That sentence didn’t quite strike me, until it was said aloud. If it wasn’t mentioned, it wasn’t real. I still imagined myself waking up to the same routine, going to the same place every day. In high school, I found comfort in friends and even classmates whom I’ve spent years of schooling with.
When I was in high school, people saw potential in me. The praise I received for my English assignments led people to believe a career in writing wasn’t too farfetched. That reassurance was always there during the times I doubted myself. We all believed if talent was present, then excellence was easily attainable.
I’ll miss how secure everything seemed in high school. Idealism was never higher than when a teacher would ask the emblematic question: “What do you want to be when you grow up?” The answers from my classmates differed. A classmate wanted to be a doctor, while the other hoped to become a diplomat. When one is in high school, the real dream isn’t the occupation, but it’s becoming somebody of importance, coupled with the noble motive of wanting to help and improve lives of people.
Not as easy
The yearning for significance resonates with every adolescent. It’s difficult for people to accept their desires can’t be fulfilled. There are certain realities that are difficult to get accustomed to. This summer, I realized my dream of becoming a writer isn’t as easy as I thought. When I was in fourth year, my goal was to be accepted into my choice university as a creative writing major, and from there, I had the notion that becoming a writer would be a breeze. It’s not like that, is it? There’s a beginning and an ending. I’m at the beginning of my dream—I am going to be a freshman at the university I wanted. The question is, “How do I reach the ending?”
Point A to point B
The middle is the part I’ve always tried to avoid. It’s the reality that dreams aren’t as simple as point A and point B. There are points connected by other points and those other points are connected by other points, and so on. Will these points still lead me to where I want to go?
There is a vast amount of possibilities to get to my dream, and I hadn’t even been aware these possibilities even existed! I’ve only recently realized the transition period is the most frightening one. Philosopher Jean-Paul Sartre, in his book “Existentialism and Human Emotions,” says: “Man is nothing, but he makes of himself.” What am I making of myself? I pondered. I want to be a writer; however, I’ve barely written anything I believe has any real substance. I know friends who have been spending their whole lives preparing for their future professions. I pondered on. I want to be writer, yet I’m not really taking action. What does that say about me? I chose to pursue a degree in Creative Writing to help me progress as a writer.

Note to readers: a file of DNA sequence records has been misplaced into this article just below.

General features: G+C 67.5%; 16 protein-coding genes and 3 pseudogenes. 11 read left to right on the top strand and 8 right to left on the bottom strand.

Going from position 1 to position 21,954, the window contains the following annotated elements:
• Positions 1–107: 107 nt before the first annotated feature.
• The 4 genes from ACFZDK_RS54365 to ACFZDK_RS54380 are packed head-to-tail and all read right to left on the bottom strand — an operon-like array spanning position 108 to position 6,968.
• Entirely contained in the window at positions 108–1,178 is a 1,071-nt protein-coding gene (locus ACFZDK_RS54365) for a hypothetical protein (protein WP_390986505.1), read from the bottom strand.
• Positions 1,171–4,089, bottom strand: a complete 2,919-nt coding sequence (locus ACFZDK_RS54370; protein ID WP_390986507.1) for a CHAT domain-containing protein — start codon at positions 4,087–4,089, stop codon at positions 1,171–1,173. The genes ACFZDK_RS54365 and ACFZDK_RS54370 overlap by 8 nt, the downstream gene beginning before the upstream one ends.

For a while, I thought that would automatically instill me with a distinct style and creativity that would put me a cut above the rest. My assumptions were completely off. A great writer needs a lot more than knowledge and guidance. A great writer needs practice, epiphanies, inspirations and experiences. I will need to venture to find my voice as a writer, a voice that will distinguish me from others. I might find it a few months from now while studying for an exam, or I might need to climb mountains, and maybe through hiking I will not only reach geographical peaks, but literary ones. I might have to take a job as a real estate agent or as a low-level employee at a renowned corporation, and find some meaning in my everyday routine. I might have to burn bridges, create some, or just learn new ways to get around. I might do the most outlandish things and still be as clueless as I am now. Assuming I do find my voice, I hope I’m able to utilize it to its greatest extent.
There’s a reason many people lose sight of what they want to achieve. They don’t become content with mediocrity; they simply succumb to it. Some fear rejection, exhaustion, and even humiliation. So people do what feels safe. Worse, they become lazy and let their dreams fade away.
Many people my age haven’t really figured what they want, myself included. What do students in management want to manage? What branch of law do pre-law students want to specialize in? What do creative writing students want to write? Fiction, poetry, screenplays? I realized, the future doesn’t answer these questions, we do. We define ourselves and the possibilities before us. Are the realities we fear as terrifying as we believe they are? Maybe not. There are realities, because of our choices. Just as there would be no presidents if no one voted. Water wouldn’t be obtainable through the rotation of a switch if no one had decided that dams and irrigation needed to be built. We wouldn’t be alive if our parents chose to neglect us.
We wouldn’t be able to define ourselves if we hadn’t made decisions. We possess talents but what really matters is what we do with those talents; when we decide to grow and adapt. High school is over but that doesn’t mean the dreams we had then should change. It just means it’s time to start motivating ourselves to go after our dreams.